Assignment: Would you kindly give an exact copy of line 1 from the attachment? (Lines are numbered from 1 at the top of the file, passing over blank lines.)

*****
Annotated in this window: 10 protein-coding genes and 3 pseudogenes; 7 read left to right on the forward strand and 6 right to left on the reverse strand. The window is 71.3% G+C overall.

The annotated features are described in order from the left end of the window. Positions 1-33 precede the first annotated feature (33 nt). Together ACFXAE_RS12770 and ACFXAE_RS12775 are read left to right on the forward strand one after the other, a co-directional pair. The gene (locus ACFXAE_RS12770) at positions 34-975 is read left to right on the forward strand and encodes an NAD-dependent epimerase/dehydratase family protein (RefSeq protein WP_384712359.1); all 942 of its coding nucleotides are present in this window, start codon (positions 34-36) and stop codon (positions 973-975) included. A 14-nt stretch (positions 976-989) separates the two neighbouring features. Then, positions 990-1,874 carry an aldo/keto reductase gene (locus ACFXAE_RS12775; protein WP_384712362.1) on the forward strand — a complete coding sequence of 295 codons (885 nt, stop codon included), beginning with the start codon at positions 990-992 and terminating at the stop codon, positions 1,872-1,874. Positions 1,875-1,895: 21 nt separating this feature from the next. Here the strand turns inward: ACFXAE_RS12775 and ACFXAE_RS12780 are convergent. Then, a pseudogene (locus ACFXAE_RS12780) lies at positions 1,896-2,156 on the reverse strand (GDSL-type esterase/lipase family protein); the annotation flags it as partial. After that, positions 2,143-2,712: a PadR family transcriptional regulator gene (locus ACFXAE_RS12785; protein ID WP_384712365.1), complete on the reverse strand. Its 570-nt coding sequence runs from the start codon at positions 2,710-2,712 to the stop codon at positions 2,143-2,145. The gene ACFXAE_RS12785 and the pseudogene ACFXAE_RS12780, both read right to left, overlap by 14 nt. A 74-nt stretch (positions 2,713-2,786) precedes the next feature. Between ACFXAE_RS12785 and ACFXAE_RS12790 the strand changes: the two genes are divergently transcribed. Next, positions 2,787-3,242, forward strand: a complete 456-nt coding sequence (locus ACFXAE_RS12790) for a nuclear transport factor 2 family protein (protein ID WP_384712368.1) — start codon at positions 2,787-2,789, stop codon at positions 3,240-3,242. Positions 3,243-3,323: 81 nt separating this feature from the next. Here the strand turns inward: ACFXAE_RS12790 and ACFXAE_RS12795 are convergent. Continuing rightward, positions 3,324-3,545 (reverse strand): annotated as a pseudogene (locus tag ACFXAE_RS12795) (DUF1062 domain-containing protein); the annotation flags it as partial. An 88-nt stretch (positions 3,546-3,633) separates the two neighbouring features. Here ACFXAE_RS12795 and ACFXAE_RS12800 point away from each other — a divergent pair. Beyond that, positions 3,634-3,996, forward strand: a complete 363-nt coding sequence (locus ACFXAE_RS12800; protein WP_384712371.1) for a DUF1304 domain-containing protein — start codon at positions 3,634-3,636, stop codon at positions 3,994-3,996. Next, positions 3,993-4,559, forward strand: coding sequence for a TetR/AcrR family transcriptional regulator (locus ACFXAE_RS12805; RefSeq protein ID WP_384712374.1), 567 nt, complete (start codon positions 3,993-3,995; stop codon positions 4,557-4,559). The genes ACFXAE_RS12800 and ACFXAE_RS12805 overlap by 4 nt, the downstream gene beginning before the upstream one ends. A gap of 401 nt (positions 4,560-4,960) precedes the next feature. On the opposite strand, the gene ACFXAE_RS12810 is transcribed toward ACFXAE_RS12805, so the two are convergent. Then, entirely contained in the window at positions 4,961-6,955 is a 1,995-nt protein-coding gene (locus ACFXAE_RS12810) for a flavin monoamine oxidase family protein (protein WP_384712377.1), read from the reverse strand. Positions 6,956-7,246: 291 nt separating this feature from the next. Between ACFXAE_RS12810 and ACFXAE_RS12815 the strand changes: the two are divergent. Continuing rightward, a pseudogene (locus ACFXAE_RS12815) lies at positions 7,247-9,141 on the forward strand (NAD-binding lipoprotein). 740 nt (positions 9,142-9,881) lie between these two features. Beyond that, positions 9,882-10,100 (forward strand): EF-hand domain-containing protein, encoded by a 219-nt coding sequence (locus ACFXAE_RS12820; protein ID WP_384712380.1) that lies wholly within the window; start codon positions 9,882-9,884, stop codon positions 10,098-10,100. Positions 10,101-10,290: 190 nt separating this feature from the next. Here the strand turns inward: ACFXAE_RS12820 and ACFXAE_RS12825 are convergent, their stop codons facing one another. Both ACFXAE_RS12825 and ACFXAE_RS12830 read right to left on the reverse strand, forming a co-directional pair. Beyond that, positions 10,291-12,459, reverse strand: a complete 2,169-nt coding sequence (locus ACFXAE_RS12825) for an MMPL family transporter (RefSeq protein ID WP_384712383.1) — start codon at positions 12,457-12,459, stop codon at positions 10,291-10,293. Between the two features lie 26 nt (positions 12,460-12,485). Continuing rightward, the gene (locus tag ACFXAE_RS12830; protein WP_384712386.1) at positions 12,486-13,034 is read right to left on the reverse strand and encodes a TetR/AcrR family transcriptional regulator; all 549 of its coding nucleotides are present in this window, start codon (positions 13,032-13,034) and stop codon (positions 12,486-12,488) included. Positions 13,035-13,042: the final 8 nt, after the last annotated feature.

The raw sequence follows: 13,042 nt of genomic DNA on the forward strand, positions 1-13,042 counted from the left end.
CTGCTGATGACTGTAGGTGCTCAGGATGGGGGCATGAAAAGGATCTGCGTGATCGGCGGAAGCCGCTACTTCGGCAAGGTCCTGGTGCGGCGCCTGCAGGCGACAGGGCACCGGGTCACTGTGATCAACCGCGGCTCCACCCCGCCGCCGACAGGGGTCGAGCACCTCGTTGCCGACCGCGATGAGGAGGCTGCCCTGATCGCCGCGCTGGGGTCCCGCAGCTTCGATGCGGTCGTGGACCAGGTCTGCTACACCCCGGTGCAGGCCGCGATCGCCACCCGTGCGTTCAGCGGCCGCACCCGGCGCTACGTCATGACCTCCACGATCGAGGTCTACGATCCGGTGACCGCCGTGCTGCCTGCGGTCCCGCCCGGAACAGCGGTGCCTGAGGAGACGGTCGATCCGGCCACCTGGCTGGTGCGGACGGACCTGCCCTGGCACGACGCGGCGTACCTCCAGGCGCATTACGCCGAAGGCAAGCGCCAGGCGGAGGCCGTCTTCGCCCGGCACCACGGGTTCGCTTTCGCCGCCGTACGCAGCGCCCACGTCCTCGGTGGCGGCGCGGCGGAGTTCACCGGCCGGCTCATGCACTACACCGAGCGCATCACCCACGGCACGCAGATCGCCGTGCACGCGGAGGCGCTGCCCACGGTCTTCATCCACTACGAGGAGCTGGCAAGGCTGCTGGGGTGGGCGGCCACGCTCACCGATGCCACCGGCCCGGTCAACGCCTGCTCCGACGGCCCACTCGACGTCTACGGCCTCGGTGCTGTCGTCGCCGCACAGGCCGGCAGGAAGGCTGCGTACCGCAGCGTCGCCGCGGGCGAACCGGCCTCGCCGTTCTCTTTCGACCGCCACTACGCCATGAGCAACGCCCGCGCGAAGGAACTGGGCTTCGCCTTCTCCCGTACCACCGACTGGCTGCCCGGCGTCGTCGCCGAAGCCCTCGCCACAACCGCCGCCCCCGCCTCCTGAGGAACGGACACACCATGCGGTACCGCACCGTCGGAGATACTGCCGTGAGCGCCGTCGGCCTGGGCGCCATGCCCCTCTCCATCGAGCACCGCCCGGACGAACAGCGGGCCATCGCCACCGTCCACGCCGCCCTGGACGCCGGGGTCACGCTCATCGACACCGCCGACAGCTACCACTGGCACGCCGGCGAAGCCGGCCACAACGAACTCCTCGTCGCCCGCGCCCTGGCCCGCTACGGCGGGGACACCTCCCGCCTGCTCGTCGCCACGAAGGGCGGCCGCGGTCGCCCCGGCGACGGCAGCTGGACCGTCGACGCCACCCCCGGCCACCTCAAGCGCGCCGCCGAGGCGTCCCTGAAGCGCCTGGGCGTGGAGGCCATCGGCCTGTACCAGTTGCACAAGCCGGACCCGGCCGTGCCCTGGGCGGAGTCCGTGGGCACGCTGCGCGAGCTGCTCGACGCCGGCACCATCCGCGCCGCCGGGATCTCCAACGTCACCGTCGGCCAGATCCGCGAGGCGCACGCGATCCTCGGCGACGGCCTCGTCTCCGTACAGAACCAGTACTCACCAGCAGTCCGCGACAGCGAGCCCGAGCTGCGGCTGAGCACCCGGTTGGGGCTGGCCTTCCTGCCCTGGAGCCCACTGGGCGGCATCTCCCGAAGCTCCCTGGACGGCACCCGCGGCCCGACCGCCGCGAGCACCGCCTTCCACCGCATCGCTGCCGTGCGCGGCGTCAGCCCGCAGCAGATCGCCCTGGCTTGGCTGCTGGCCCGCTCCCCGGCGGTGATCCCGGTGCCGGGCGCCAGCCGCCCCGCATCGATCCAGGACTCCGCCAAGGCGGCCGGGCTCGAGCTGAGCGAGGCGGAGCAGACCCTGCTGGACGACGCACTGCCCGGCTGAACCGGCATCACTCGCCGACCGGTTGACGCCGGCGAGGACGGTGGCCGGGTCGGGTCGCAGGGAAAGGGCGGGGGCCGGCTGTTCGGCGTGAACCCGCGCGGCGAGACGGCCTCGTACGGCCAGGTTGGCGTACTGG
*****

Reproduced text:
Annotated in this window: 10 protein-coding genes and 3 pseudogenes; 7 read left to right on the forward strand and 6 right to left on the reverse strand. The window is 71.3% G+C overall.